Wednesday, December 23, 2009

Widget Analytics in Omniture – Part 2 of 3

National Geographic Photo of the Day Widget

In part one of this article, “Widget Analytics in Omniture – Part 1 of 3”, I discussed widgets, how they are used by Business, and the metrics used to track business goals. In this section will outline how to implement those metrics in Omniture.

Widgets are usually intended to support branding, reach, and acquisition. So widget metrics are for the most part campaign metrics, not much different than those used for emails, banner ads, or your direct mail promotion. And like other campaign metrics, you need to track activity on sites other than your own.

Again, here are the metrics we want to get:

1. Reach by widget (count of domains)
2. Which domains have placed the widget?
3. Widget placements per domain
4. Which domains have distributed the most widgets?
5. Specific places the widget was placed.
6. Acquisition by site (UU per domain where user clicked or interacted with the widget)
7. Repeat use for a Widget (user must have clicked or interacted) across all domains
8. Impressions for a widget across all domains
9. Impressions for a widget per domain
10. Unique user presentations for a widget across all domains
11. Unique user presentations for a widget per domain
12. Count of clicks (or whatever you deem an interaction) to a widget across all domains
13. Count of clicks to a widget per domains
14. Count of clicks to a given link in a widget.
15. CTR of a widget across all domains
16. CTR of a widget per domain
17. Site activity driven by a given widget

Implementation Approach

The implementation will require getting information on “clicks” and “impressions” for the widget overall and by domain. In addition to the hosting domain, we will want to know the specific pages the widget is on. We will need the Page View, Visit, and Monthly Unique Visitors metrics. To track the users that the widget drives back to your site, we will use a tracking code.

Here is a detailed list of each metric with the implementation approach:

Metric Approach
1. Reach by widget (count of domains)Pass a variation of the widget name for impressions and the domain for the third party page into variable 2. Use the page view metric.
2. Which domains have placed the widget?Pass a variation of the widget name for impressions and the domain for the third party page into variable 2.
3. Widget placements per domainA given domain may place the widget on many pages. Pass the URL for the third party page into variable 5. Correlate the widget name in variable 1 to the host page name in variable 5 then add the number of pages.
4. Which domains have distributed the most widgets?Set up the distribution to that it is always initiated by a click on a link in the widget. Use this click as a proxy for grabbing the widget. Get the counts per domain in variable 4. Use the page view metric.
5. Specific places the widget was placed. Pass the URL for the third party page into variable 5.
6. Acquisition by site (UU per domain where user clicked or interacted with the widget)Pass the widget name and the domain for the third party page into variable 2. Use the monthly unique visitors metric.
7. Repeat use for a Widget (user must have clicked or interacted) across all domains Pass the widget name into variable 1. Use the visit and monthly unique visitors metrics.
8. Impressions for a widget across all domainsPass the widget name + impression identifier for impressions into variable 1. Use the page view metric.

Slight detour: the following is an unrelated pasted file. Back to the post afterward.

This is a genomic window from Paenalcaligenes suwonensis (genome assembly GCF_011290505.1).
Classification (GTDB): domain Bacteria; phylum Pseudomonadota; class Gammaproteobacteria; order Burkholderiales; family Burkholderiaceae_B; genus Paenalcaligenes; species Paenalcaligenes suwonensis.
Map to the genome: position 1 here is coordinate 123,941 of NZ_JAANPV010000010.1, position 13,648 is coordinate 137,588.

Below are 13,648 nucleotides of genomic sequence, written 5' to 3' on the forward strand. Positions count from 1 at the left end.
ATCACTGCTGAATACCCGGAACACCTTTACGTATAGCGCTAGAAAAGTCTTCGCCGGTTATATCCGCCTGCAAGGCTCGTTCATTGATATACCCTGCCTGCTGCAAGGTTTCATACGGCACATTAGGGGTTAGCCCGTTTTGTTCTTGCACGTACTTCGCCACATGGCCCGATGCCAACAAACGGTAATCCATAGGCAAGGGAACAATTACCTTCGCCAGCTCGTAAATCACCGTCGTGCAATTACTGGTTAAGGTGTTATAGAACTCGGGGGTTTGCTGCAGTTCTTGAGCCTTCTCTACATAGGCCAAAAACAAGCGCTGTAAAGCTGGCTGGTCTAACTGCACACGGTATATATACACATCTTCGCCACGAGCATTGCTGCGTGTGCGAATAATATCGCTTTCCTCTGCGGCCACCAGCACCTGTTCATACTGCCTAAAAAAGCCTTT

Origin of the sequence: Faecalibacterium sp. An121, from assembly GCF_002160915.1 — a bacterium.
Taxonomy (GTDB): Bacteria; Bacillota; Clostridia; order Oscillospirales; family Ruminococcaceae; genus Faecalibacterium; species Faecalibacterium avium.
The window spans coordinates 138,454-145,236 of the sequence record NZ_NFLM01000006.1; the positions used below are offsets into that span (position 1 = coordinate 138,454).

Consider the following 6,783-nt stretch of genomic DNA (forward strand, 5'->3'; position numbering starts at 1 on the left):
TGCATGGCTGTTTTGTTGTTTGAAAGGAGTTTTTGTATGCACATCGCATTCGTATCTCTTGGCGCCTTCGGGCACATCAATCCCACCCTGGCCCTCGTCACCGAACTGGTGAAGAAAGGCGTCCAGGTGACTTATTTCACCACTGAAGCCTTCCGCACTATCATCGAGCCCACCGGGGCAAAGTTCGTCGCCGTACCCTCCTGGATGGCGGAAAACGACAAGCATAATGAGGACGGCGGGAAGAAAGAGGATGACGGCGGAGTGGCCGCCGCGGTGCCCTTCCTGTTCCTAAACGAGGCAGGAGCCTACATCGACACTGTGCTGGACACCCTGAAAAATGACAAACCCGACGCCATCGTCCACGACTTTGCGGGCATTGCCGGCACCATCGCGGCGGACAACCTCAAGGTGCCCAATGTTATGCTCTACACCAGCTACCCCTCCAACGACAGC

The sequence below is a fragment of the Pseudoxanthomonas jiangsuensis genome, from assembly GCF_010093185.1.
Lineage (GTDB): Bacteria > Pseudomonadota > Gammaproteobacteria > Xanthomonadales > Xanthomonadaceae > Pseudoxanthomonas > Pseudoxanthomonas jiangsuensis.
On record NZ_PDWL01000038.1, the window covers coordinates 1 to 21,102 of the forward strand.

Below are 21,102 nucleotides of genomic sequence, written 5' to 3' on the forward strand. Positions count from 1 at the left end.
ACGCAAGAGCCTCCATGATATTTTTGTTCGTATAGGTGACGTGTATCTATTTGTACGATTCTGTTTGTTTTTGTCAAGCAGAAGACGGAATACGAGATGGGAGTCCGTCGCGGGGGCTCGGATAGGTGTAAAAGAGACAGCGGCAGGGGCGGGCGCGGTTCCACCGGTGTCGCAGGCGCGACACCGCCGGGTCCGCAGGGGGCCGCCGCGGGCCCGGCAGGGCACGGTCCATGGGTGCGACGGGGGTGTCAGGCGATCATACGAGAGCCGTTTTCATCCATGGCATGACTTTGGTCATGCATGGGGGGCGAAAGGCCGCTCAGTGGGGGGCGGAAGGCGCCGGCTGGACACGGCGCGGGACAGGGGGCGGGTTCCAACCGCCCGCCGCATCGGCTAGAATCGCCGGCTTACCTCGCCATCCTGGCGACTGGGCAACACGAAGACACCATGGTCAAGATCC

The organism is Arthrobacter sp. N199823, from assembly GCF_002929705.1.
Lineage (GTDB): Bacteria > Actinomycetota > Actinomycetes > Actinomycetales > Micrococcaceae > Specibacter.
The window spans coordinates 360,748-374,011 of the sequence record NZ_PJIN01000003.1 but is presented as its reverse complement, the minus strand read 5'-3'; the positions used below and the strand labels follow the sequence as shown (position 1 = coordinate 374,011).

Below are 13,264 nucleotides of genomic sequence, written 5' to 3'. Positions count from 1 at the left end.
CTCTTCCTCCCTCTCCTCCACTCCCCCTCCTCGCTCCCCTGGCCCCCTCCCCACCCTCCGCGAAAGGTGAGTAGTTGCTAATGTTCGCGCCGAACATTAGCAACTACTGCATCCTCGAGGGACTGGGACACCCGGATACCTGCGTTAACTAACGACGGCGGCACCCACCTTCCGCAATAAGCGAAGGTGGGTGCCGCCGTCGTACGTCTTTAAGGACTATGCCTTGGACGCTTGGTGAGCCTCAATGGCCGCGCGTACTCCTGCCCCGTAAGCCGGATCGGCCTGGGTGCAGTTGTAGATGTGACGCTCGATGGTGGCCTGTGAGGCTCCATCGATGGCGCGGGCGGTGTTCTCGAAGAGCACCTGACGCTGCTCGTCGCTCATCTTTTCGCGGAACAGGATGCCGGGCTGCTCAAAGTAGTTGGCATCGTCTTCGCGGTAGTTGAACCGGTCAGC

9. Impressions for a widget per domain Pass a variation of the widget name for impressions and the domain for the third party page into variable 2. Use the page view metric.
10. Unique user presentations for a widget across all domainsPass a variation of the widget name for impressions into variable 1. Use the monthly unique visitors metric.
11. Unique user presentations for a widget per domain Pass a variation of the widget name for impressions and the domain for the third party page into variable 2. Use the monthly unique visitors metric.
12. Count of clicks (or whatever you deem an interaction) to a widget across all domainsPass the widget name into variable 1. Use the page view metric.
13. Count of clicks to a widget per domainsPass the widget name and the domain into variable 2. Use the page view metric.
14. Count of clicks to a given link in a widget. Pass the widget name and the linkID into variable 3. Use the page view metric.
15. CTR of a widget across all domains Pass a variation of the widget name for impressions into variable 1. Use the page view metric as the denominator. Pass the widget name into variable 1. Use the page view metric as the numerator.
16. CTR of a widget per domainPass a variation of the widget name for impressions and the domain for the third party page into variable 2. Use the page view metric as the denominator. Pass the widget name and the domain for the third party page into variable 2. Use the page view metric as the numerator.
17. Site activity driven by a given widget For each link that needs to be tracked to its destination, pass a tracking code in the destination URL query string. This is recorded in the Campaign variable.


The Omniture set up is straight forward. As in any other tag based tracking you will need a beacon. You will need to set up some variables to record the clicks, impressions, domains, and page names. You will need to configure the s-campaign variable to look for your tracking code.


To pass this information the widget will need to call a beacon that can pass the information to Omniture. For html based widgets the beacon call is part of the code. For mobile widgets you will likely use the Omniture Action Script and it will be part of the flash file. For compiled applications, access to the beacon or the beacon itself will be built into the code.